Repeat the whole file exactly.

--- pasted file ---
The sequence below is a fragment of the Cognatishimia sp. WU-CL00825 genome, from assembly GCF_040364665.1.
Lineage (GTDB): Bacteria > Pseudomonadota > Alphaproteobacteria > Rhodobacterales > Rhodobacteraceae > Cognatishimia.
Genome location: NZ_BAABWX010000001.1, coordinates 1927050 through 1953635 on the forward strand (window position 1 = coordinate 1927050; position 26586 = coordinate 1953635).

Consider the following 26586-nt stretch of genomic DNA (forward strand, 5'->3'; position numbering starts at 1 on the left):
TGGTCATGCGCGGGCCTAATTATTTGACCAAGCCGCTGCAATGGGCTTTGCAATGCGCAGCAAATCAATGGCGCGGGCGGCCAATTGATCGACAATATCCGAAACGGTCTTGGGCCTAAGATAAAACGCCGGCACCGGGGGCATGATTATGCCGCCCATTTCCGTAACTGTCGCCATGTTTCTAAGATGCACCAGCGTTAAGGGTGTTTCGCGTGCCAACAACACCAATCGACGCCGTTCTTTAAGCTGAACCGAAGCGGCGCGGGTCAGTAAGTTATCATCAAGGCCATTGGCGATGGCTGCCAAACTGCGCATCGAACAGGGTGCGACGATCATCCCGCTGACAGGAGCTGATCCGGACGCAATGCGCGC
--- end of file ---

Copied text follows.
The sequence below is a fragment of the Cognatishimia sp. WU-CL00825 genome, from assembly GCF_040364665.1.
Lineage (GTDB): Bacteria > Pseudomonadota > Alphaproteobacteria > Rhodobacterales > Rhodobacteraceae > Cognatishimia.
Genome location: NZ_BAABWX010000001.1, coordinates 1927050 through 1953635 on the forward strand (window position 1 = coordinate 1927050; position 26586 = coordinate 1953635).

Consider the following 26586-nt stretch of genomic DNA (forward strand, 5'->3'; position numbering starts at 1 on the left):
TGGTCATGCGCGGGCCTAATTATTTGACCAAGCCGCTGCAATGGGCTTTGCAATGCGCAGCAAATCAATGGCGCGGGCGGCCAATTGATCGACAATATCCGAAACGGTCTTGGGCCTAAGATAAAACGCCGGCACCGGGGGCATGATTATGCCGCCCATTTCCGTAACTGTCGCCATGTTTCTAAGATGCACCAGCGTTAAGGGTGTTTCGCGTGCCAACAACACCAATCGACGCCGTTCTTTAAGCTGAACCGAAGCGGCGCGGGTCAGTAAGTTATCATCAAGGCCATTGGCGATGGCTGCCAAACTGCGCATCGAACAGGGTGCGACGATCATCCCGCTGACAGGAGCTGATCCGGACGCAATGCGCGC